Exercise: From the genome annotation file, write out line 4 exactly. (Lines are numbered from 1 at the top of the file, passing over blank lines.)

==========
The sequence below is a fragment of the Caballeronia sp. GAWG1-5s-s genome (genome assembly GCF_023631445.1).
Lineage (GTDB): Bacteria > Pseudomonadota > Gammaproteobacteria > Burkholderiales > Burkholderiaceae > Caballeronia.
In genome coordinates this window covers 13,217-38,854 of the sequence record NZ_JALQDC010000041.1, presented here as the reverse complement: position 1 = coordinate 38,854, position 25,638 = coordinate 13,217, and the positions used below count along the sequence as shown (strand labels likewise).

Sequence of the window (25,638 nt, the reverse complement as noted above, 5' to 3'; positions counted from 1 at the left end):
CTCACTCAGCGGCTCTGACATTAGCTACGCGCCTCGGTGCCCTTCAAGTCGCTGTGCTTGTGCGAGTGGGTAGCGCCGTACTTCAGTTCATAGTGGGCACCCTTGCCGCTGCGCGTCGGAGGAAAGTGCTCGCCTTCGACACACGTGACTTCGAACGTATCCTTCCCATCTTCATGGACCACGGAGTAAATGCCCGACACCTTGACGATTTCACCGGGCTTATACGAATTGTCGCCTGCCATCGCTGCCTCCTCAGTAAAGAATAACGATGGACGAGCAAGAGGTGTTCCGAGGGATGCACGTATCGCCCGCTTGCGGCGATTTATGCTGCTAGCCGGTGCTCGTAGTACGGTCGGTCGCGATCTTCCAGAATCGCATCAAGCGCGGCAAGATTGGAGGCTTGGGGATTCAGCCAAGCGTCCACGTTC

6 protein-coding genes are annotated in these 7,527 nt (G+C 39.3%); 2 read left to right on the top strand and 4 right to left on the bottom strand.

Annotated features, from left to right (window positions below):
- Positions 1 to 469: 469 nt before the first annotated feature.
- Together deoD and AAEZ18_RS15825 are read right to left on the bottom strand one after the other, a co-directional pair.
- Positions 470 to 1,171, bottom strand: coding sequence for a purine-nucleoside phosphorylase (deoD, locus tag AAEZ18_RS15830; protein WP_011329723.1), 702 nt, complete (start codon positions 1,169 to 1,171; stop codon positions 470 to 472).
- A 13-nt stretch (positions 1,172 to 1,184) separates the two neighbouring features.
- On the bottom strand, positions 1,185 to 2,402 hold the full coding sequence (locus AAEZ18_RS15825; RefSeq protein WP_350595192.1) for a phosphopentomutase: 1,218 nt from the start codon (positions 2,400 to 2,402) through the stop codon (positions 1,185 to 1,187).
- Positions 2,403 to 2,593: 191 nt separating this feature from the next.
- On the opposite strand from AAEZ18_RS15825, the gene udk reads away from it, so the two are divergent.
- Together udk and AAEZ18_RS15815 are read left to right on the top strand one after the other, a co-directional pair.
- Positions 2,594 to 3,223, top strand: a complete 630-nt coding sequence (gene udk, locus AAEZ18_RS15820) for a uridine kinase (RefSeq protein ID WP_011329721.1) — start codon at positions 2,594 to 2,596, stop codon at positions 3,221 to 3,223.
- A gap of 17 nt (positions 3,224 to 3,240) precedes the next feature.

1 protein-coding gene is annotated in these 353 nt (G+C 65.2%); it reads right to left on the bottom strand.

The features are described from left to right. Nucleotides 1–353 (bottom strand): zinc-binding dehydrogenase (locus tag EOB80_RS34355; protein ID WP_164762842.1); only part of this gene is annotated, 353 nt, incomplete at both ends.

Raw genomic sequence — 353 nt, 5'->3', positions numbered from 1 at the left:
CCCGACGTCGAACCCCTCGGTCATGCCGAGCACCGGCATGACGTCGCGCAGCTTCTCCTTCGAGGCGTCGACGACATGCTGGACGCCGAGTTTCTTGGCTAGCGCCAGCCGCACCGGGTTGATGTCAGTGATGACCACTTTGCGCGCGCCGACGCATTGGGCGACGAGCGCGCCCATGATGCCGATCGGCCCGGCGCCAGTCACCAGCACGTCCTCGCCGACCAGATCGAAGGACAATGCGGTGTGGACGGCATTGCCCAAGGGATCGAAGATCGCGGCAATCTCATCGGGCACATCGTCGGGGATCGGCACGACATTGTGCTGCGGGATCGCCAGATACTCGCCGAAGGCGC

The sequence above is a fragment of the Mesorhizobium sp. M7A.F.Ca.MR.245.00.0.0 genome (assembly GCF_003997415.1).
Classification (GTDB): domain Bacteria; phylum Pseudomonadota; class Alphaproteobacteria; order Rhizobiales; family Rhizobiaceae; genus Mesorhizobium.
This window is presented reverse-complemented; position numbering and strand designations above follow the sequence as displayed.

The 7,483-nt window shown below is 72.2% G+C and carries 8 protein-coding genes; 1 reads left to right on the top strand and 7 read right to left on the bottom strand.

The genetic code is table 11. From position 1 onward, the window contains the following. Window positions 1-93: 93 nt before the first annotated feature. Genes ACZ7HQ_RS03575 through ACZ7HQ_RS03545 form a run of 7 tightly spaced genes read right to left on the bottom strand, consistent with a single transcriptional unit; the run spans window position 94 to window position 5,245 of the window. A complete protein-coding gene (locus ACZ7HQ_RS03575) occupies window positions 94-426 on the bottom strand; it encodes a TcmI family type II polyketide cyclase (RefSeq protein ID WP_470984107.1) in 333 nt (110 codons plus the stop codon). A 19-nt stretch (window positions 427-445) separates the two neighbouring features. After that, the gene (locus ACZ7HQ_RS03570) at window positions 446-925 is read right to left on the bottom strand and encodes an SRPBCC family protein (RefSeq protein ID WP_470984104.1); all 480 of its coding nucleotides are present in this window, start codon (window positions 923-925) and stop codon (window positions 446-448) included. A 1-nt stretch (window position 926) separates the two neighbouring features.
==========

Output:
Sequence of the window (25,638 nt, the reverse complement as noted above, 5' to 3'; positions counted from 1 at the left end):